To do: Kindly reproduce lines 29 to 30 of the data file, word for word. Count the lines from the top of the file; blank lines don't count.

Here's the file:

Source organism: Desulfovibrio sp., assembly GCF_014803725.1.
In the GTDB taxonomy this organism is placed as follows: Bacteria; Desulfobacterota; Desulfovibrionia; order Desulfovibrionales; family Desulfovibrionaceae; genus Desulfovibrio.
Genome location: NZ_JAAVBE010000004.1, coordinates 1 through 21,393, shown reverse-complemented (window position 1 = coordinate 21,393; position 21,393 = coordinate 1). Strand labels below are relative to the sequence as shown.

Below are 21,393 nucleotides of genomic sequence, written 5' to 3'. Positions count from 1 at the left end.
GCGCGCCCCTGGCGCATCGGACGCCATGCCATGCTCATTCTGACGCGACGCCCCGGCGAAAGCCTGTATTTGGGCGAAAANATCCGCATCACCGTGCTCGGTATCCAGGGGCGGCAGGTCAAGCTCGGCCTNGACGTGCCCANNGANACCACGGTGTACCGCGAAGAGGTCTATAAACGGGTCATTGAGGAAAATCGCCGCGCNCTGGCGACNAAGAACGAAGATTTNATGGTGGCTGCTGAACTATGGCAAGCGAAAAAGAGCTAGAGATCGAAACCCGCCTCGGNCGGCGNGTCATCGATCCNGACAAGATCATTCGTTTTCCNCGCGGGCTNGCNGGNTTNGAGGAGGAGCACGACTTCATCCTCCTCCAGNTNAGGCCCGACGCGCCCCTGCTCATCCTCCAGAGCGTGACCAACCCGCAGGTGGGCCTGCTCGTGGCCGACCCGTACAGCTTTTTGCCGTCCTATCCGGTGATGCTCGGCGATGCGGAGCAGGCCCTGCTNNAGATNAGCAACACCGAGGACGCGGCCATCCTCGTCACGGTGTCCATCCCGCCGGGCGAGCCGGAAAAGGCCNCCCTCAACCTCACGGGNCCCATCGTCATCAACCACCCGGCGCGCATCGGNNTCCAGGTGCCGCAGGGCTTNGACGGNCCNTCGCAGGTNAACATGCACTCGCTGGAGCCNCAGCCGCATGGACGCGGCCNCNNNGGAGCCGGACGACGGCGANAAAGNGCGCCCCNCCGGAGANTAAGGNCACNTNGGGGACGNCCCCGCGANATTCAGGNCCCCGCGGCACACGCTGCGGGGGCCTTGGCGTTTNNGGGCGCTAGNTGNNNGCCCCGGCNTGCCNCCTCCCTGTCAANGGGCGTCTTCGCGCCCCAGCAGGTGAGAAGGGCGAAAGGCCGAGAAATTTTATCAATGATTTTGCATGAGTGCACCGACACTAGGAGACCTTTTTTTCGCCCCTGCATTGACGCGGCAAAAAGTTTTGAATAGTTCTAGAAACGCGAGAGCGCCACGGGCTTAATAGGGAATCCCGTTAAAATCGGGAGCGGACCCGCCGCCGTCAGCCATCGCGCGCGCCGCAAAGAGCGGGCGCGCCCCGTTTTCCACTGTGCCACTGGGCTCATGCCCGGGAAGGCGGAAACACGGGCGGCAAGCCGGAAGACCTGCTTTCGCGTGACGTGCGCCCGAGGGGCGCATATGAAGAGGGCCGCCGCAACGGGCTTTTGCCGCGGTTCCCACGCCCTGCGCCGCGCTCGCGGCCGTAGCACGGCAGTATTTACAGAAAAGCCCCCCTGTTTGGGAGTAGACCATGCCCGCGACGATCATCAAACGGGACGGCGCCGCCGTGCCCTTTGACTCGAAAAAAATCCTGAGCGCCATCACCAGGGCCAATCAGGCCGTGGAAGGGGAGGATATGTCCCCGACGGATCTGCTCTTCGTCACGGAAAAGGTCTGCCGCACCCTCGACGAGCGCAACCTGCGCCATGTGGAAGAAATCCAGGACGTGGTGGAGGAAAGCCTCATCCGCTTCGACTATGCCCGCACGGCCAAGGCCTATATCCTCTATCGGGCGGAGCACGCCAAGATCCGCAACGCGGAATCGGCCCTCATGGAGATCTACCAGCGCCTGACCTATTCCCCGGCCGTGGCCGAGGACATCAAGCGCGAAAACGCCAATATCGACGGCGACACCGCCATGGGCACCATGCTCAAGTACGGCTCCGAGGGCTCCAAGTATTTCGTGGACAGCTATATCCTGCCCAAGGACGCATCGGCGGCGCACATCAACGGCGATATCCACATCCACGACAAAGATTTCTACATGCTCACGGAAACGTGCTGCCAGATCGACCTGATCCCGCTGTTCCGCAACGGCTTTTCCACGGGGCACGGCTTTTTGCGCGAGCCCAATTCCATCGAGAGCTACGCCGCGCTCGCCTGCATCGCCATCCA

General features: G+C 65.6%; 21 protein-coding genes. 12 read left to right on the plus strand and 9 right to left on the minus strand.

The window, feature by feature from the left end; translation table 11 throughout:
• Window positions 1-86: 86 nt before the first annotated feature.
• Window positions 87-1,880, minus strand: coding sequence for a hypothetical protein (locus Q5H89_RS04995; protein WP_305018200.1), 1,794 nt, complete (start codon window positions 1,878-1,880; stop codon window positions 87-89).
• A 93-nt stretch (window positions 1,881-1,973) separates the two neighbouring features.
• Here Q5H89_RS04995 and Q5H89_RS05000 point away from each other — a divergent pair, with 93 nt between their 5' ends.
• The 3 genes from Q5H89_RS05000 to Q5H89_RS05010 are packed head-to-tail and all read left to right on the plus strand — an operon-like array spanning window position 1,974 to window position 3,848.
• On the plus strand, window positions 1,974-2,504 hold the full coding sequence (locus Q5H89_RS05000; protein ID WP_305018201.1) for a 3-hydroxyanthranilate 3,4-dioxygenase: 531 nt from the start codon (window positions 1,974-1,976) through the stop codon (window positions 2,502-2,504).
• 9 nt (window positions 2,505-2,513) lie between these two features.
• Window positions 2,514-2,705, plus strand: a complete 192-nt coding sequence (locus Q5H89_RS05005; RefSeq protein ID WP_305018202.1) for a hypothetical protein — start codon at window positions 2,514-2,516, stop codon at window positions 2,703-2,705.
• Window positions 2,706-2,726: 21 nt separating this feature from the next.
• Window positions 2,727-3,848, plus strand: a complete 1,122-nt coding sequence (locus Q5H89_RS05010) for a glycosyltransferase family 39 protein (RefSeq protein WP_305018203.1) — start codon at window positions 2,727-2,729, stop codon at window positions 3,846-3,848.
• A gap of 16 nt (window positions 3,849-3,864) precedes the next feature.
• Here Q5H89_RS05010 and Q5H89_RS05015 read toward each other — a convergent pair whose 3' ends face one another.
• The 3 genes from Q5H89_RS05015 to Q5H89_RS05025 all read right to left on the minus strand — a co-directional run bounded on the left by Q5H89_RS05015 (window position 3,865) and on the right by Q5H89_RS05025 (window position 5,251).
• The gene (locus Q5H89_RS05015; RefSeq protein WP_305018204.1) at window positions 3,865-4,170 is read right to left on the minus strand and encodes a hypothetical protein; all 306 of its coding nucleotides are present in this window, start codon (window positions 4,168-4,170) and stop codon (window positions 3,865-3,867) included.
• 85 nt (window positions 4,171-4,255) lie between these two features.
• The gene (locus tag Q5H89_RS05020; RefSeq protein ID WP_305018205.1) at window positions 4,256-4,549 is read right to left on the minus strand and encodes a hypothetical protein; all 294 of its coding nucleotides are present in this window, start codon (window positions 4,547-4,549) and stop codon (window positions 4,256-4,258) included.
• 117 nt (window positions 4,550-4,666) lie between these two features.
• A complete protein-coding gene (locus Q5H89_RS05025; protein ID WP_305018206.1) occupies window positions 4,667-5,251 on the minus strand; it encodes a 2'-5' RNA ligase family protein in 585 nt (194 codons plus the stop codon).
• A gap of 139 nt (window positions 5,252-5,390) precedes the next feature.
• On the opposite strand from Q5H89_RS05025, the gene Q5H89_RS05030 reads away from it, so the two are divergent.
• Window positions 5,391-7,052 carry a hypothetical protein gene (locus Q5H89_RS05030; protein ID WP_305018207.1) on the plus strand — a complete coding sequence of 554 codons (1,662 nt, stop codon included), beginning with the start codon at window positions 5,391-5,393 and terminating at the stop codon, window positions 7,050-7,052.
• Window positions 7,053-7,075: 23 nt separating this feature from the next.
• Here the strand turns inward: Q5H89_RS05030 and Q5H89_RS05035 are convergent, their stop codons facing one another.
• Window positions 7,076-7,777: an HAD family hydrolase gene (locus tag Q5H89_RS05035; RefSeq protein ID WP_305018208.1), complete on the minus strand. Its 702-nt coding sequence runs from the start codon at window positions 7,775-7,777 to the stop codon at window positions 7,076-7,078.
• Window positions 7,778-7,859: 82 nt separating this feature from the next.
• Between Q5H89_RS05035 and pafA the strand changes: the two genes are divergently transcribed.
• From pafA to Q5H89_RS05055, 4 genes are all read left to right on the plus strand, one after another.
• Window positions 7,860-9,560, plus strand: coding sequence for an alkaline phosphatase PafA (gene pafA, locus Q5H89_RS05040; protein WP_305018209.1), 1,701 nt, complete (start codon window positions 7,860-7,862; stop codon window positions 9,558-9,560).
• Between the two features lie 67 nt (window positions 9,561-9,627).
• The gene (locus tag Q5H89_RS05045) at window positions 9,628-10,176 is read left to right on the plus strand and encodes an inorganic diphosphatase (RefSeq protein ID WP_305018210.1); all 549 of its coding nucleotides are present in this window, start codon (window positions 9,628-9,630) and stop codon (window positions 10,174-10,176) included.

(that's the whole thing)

• Window positions 7,053-7,075: 23 nt separating this feature from the next.
• Here the strand turns inward: Q5H89_RS05030 and Q5H89_RS05035 are convergent, their stop codons facing one another.